New Maths Fellow joins College and wins ERC Advanced Grant
Although so far we have only been able to extend him a virtual welcome, we are pleased to report that Prof. José A. Carrillo joined the College at the start of this month.
José is a Fellow in Applied Mathematics and Professor of the Analysis of Nonlinear Partial Differential Equations, and previously held the Chair in Applied and Numerical Analysis at Imperial College London from 2012 to 2020. He will teach the whole breadth of the undergraduate core courses in applied mathematics at Queen’s, together with option topics in Calculus of Variations and Manifolds, as well as supervising graduate students and post-doctoral researchers.
José was recently awarded a European Research Council (ERC) Advanced Grant, which will fund his research on ‘Nonlocal Partial Differential Equations for Complex Particle Dynamics: Phase Transitions, Patterns and Synchronization’ for five years starting in October 2020. The ERC grants are highly competitive, with over 1880 proposals submitted for this round of funding.
José will focus on the development of mathematical tools to analyse theoretical, numerical and modelling aspects of novel applications of nonlinear nonlocal aggregation-diffusion equations in Mathematical Biology and in classical problems of kinetic theory. Among the numerous areas of applications of kinetic modelling in Mathematical Biology, he will concentrate on phenomena identified, at the modelling stage, as systems involving a large number of ‘individuals’ showing ‘collective behaviour’ and how to obtain ‘averaged’ information from them.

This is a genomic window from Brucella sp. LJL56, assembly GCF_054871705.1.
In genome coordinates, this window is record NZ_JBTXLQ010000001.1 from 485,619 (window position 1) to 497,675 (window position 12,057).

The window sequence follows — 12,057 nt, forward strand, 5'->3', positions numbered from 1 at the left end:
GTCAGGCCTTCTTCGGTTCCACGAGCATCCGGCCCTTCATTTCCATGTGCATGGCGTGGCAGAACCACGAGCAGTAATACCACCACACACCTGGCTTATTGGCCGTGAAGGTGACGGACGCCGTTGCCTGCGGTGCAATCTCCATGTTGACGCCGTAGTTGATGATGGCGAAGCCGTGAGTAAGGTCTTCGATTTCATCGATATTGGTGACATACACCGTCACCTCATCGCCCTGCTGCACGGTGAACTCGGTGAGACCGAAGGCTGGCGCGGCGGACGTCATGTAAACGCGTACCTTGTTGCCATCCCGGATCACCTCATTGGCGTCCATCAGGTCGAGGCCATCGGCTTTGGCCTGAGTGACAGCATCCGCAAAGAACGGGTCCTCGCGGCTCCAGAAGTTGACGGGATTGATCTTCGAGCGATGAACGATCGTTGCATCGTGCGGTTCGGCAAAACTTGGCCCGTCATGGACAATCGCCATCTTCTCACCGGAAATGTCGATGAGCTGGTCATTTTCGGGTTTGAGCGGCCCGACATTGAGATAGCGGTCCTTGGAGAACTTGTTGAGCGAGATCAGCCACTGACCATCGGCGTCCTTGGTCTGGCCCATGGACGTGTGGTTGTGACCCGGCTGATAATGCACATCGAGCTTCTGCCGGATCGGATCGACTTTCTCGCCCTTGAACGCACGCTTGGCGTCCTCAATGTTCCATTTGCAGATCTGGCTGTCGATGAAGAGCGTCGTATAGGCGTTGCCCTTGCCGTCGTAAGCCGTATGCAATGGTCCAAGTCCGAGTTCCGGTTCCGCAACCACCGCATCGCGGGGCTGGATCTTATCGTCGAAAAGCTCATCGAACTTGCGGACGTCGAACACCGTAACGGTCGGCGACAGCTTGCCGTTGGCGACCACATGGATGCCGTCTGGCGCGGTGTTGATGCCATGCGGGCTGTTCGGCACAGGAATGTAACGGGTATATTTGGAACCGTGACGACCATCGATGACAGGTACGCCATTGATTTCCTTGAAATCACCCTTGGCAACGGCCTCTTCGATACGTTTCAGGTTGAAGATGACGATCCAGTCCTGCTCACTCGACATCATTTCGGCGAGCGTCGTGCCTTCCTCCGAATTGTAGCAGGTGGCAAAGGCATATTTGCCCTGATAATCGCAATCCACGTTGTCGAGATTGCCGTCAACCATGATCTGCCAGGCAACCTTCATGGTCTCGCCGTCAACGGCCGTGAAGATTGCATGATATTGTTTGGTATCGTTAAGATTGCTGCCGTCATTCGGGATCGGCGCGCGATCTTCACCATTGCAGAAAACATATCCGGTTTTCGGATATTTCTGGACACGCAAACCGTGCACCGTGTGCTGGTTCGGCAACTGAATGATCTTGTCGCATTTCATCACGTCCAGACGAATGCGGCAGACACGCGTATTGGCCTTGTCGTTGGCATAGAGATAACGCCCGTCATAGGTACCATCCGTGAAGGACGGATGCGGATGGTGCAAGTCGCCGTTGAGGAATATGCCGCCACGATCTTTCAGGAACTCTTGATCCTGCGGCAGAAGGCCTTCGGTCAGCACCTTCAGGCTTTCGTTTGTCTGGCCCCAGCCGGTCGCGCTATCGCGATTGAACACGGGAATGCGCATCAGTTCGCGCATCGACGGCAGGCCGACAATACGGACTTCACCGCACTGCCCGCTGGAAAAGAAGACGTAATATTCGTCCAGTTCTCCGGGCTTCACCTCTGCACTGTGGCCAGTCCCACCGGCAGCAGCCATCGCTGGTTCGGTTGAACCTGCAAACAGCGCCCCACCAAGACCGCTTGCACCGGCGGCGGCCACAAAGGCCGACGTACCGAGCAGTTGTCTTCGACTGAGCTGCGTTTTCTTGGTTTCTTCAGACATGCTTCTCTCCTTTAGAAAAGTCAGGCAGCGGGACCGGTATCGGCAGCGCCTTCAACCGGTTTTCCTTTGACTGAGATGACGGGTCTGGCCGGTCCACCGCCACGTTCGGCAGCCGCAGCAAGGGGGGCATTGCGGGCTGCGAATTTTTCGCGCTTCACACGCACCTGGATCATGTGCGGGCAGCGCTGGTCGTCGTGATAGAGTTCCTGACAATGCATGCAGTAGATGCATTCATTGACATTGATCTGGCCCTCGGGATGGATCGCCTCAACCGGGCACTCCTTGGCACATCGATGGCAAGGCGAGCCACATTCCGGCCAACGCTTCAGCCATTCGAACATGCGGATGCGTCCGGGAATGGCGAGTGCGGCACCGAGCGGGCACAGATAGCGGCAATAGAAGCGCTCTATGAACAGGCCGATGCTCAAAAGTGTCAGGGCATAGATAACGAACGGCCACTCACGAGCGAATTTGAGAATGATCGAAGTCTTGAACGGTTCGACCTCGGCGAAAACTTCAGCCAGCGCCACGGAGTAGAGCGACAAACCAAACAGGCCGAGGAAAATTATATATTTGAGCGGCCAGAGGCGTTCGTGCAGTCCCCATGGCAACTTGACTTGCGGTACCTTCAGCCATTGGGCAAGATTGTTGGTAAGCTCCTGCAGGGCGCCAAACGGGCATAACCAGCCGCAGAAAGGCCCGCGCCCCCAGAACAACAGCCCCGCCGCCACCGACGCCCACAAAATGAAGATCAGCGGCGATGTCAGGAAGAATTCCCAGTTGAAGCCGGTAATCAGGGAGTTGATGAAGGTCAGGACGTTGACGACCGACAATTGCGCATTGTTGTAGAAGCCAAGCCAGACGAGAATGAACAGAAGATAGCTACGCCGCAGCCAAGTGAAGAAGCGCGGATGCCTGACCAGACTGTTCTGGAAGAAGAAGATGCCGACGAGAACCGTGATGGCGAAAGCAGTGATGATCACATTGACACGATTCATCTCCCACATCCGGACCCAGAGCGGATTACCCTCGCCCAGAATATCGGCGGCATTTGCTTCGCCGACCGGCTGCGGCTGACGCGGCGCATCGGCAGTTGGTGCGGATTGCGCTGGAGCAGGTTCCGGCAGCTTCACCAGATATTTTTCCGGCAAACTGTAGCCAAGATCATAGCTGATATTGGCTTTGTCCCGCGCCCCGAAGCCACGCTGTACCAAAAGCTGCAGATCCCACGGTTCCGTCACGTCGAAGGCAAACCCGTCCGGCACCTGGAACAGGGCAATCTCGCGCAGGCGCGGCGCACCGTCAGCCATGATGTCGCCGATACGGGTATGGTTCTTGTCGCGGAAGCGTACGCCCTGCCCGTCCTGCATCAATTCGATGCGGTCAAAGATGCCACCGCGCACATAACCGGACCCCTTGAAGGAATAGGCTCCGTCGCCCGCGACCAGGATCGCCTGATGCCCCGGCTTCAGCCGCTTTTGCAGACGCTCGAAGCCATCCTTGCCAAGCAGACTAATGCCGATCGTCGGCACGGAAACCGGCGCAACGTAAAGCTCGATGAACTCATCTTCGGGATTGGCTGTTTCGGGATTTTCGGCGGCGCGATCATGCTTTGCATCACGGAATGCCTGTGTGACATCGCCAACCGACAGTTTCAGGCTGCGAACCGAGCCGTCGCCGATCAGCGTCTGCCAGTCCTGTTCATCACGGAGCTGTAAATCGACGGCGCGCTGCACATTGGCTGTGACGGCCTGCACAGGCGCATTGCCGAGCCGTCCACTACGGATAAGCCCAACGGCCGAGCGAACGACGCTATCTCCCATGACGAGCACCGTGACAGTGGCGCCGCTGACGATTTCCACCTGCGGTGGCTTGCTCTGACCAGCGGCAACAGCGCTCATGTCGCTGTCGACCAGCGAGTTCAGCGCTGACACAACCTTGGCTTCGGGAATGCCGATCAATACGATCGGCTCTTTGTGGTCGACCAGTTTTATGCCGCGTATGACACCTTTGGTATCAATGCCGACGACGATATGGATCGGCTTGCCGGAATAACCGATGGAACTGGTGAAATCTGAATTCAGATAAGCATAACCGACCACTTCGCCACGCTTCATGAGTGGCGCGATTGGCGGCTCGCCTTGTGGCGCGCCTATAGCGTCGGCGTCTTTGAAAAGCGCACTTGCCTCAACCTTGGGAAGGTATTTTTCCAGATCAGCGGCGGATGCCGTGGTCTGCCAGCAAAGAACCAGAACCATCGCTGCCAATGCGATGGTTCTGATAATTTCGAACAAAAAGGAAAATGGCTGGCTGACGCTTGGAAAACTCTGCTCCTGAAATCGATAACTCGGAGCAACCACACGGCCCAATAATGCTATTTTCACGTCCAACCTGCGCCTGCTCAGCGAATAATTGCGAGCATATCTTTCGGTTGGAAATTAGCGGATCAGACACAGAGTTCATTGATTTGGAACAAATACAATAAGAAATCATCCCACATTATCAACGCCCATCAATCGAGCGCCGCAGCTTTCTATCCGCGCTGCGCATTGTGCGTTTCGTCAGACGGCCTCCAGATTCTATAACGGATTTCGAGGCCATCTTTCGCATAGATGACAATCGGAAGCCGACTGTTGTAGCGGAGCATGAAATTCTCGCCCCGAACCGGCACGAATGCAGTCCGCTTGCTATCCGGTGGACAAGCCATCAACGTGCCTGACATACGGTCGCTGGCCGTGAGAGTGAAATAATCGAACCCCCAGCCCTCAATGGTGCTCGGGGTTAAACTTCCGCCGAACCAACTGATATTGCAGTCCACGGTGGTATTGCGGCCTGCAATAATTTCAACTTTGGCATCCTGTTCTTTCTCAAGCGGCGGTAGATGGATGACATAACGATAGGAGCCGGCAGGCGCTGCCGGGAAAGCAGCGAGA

The proposed research is centred on developing tools underpinning the analysis of long time asymptotics, phase transitions, stability of patterns, consensus and clustering, and qualitative properties of these models. Designing numerical schemes to accurately solve these models is key not only to understanding the theoretical issues but also essential for applications. Some of the applications include the Landau equation in weakly nonlinear plasmas crucial in the understanding of fusion energy, the zebra fish patterning formation as an example of spontaneous self-organisation processes in developmental biology, and grid cells for navigation in mammals, as a prototype for the synchronisation of neural networks. This project connects with other areas of current interest in science and technology such as agent-based models in engineering with applications in global optimization, clustering, and social sciences.